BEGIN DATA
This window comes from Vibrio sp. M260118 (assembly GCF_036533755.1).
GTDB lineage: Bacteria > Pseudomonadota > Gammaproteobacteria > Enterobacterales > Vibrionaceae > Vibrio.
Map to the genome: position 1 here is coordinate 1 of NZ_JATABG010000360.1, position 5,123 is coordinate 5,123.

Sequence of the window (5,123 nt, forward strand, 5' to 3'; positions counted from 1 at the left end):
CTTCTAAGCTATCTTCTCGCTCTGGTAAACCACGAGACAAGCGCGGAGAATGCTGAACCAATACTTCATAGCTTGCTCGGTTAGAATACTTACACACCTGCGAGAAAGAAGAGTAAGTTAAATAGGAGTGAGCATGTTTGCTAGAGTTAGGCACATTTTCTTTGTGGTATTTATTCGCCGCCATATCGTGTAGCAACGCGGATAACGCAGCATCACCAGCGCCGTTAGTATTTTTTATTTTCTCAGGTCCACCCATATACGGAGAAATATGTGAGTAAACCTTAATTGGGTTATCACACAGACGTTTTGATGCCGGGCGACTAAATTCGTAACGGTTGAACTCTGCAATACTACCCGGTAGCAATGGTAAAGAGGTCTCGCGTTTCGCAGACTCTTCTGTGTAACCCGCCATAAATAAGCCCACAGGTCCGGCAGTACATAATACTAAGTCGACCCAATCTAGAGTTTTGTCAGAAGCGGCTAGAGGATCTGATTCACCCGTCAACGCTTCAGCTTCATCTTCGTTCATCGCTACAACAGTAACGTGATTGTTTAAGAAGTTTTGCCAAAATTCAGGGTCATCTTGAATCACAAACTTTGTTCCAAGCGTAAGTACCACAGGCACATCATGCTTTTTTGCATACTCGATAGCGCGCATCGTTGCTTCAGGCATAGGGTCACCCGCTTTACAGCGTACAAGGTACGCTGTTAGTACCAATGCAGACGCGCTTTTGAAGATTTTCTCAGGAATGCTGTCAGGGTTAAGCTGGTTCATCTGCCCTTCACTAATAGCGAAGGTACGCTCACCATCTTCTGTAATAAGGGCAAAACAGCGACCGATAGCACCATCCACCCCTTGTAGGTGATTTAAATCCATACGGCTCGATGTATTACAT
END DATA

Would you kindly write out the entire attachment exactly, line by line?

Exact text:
This window comes from Vibrio sp. M260118 (assembly GCF_036533755.1).
GTDB lineage: Bacteria > Pseudomonadota > Gammaproteobacteria > Enterobacterales > Vibrionaceae > Vibrio.
Map to the genome: position 1 here is coordinate 1 of NZ_JATABG010000360.1, position 5,123 is coordinate 5,123.

Sequence of the window (5,123 nt, forward strand, 5' to 3'; positions counted from 1 at the left end):
CTTCTAAGCTATCTTCTCGCTCTGGTAAACCACGAGACAAGCGCGGAGAATGCTGAACCAATACTTCATAGCTTGCTCGGTTAGAATACTTACACACCTGCGAGAAAGAAGAGTAAGTTAAATAGGAGTGAGCATGTTTGCTAGAGTTAGGCACATTTTCTTTGTGGTATTTATTCGCCGCCATATCGTGTAGCAACGCGGATAACGCAGCATCACCAGCGCCGTTAGTATTTTTTATTTTCTCAGGTCCACCCATATACGGAGAAATATGTGAGTAAACCTTAATTGGGTTATCACACAGACGTTTTGATGCCGGGCGACTAAATTCGTAACGGTTGAACTCTGCAATACTACCCGGTAGCAATGGTAAAGAGGTCTCGCGTTTCGCAGACTCTTCTGTGTAACCCGCCATAAATAAGCCCACAGGTCCGGCAGTACATAATACTAAGTCGACCCAATCTAGAGTTTTGTCAGAAGCGGCTAGAGGATCTGATTCACCCGTCAACGCTTCAGCTTCATCTTCGTTCATCGCTACAACAGTAACGTGATTGTTTAAGAAGTTTTGCCAAAATTCAGGGTCATCTTGAATCACAAACTTTGTTCCAAGCGTAAGTACCACAGGCACATCATGCTTTTTTGCATACTCGATAGCGCGCATCGTTGCTTCAGGCATAGGGTCACCCGCTTTACAGCGTACAAGGTACGCTGTTAGTACCAATGCAGACGCGCTTTTGAAGATTTTCTCAGGAATGCTGTCAGGGTTAAGCTGGTTCATCTGCCCTTCACTAATAGCGAAGGTACGCTCACCATCTTCTGTAATAAGGGCAAAACAGCGACCGATAGCACCATCCACCCCTTGTAGGTGATTTAAATCCATACGGCTCGATGTATTACAT